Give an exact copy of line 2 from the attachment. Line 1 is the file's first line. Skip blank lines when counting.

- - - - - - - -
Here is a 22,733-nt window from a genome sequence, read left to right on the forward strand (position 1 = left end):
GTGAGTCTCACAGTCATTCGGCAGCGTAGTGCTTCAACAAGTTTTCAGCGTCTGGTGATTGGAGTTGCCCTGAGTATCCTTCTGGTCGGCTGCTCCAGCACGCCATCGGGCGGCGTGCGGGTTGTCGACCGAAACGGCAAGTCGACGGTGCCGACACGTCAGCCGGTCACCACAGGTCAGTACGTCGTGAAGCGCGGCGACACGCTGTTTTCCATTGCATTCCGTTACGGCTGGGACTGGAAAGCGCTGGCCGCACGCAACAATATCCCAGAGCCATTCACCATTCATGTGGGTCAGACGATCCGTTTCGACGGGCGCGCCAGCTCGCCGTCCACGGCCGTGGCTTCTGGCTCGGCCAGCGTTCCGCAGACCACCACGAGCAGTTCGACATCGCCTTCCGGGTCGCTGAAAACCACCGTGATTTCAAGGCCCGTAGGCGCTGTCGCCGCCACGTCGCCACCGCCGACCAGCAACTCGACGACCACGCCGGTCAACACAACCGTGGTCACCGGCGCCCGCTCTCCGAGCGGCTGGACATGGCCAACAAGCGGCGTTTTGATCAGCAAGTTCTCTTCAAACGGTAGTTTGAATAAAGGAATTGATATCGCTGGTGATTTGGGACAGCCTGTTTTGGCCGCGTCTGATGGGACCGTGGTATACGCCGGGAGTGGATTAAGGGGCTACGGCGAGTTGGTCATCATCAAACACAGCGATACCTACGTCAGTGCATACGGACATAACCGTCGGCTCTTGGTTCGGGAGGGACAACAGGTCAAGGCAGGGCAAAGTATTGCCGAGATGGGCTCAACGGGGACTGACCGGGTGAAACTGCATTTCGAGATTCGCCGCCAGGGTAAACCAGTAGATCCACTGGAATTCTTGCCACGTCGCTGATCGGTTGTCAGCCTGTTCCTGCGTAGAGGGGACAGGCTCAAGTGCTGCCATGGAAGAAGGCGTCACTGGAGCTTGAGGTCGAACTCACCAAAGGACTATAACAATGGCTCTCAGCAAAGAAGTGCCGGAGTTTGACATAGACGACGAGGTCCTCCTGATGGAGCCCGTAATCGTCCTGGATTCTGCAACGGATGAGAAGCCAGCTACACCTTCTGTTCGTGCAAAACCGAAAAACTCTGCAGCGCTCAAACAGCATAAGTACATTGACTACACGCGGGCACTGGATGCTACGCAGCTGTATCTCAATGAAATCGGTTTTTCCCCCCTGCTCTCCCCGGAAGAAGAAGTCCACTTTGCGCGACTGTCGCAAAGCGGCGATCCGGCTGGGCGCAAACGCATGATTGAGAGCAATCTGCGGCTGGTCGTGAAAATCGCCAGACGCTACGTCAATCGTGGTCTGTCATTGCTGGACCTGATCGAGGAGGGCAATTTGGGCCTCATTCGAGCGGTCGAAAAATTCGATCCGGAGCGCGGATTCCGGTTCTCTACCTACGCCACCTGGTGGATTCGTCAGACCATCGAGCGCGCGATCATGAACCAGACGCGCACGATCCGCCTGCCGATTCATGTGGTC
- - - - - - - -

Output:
GTGAGTCTCACAGTCATTCGGCAGCGTAGTGCTTCAACAAGTTTTCAGCGTCTGGTGATTGGAGTTGCCCTGAGTATCCTTCTGGTCGGCTGCTCCAGCACGCCATCGGGCGGCGTGCGGGTTGTCGACCGAAACGGCAAGTCGACGGTGCCGACACGTCAGCCGGTCACCACAGGTCAGTACGTCGTGAAGCGCGGCGACACGCTGTTTTCCATTGCATTCCGTTACGGCTGGGACTGGAAAGCGCTGGCCGCACGCAACAATATCCCAGAGCCATTCACCATTCATGTGGGTCAGACGATCCGTTTCGACGGGCGCGCCAGCTCGCCGTCCACGGCCGTGGCTTCTGGCTCGGCCAGCGTTCCGCAGACCACCACGAGCAGTTCGACATCGCCTTCCGGGTCGCTGAAAACCACCGTGATTTCAAGGCCCGTAGGCGCTGTCGCCGCCACGTCGCCACCGCCGACCAGCAACTCGACGACCACGCCGGTCAACACAACCGTGGTCACCGGCGCCCGCTCTCCGAGCGGCTGGACATGGCCAACAAGCGGCGTTTTGATCAGCAAGTTCTCTTCAAACGGTAGTTTGAATAAAGGAATTGATATCGCTGGTGATTTGGGACAGCCTGTTTTGGCCGCGTCTGATGGGACCGTGGTATACGCCGGGAGTGGATTAAGGGGCTACGGCGAGTTGGTCATCATCAAACACAGCGATACCTACGTCAGTGCATACGGACATAACCGTCGGCTCTTGGTTCGGGAGGGACAACAGGTCAAGGCAGGGCAAAGTATTGCCGAGATGGGCTCAACGGGGACTGACCGGGTGAAACTGCATTTCGAGATTCGCCGCCAGGGTAAACCAGTAGATCCACTGGAATTCTTGCCACGTCGCTGATCGGTTGTCAGCCTGTTCCTGCGTAGAGGGGACAGGCTCAAGTGCTGCCATGGAAGAAGGCGTCACTGGAGCTTGAGGTCGAACTCACCAAAGGACTATAACAATGGCTCTCAGCAAAGAAGTGCCGGAGTTTGACATAGACGACGAGGTCCTCCTGATGGAGCCCGTAATCGTCCTGGATTCTGCAACGGATGAGAAGCCAGCTACACCTTCTGTTCGTGCAAAACCGAAAAACTCTGCAGCGCTCAAACAGCATAAGTACATTGACTACACGCGGGCACTGGATGCTACGCAGCTGTATCTCAATGAAATCGGTTTTTCCCCCCTGCTCTCCCCGGAAGAAGAAGTCCACTTTGCGCGACTGTCGCAAAGCGGCGATCCGGCTGGGCGCAAACGCATGATTGAGAGCAATCTGCGGCTGGTCGTGAAAATCGCCAGACGCTACGTCAATCGTGGTCTGTCATTGCTGGACCTGATCGAGGAGGGCAATTTGGGCCTCATTCGAGCGGTCGAAAAATTCGATCCGGAGCGCGGATTCCGGTTCTCTACCTACGCCACCTGGTGGATTCGTCAGACCATCGAGCGCGCGATCATGAACCAGACGCGCACGATCCGCCTGCCGATTCATGTGGTC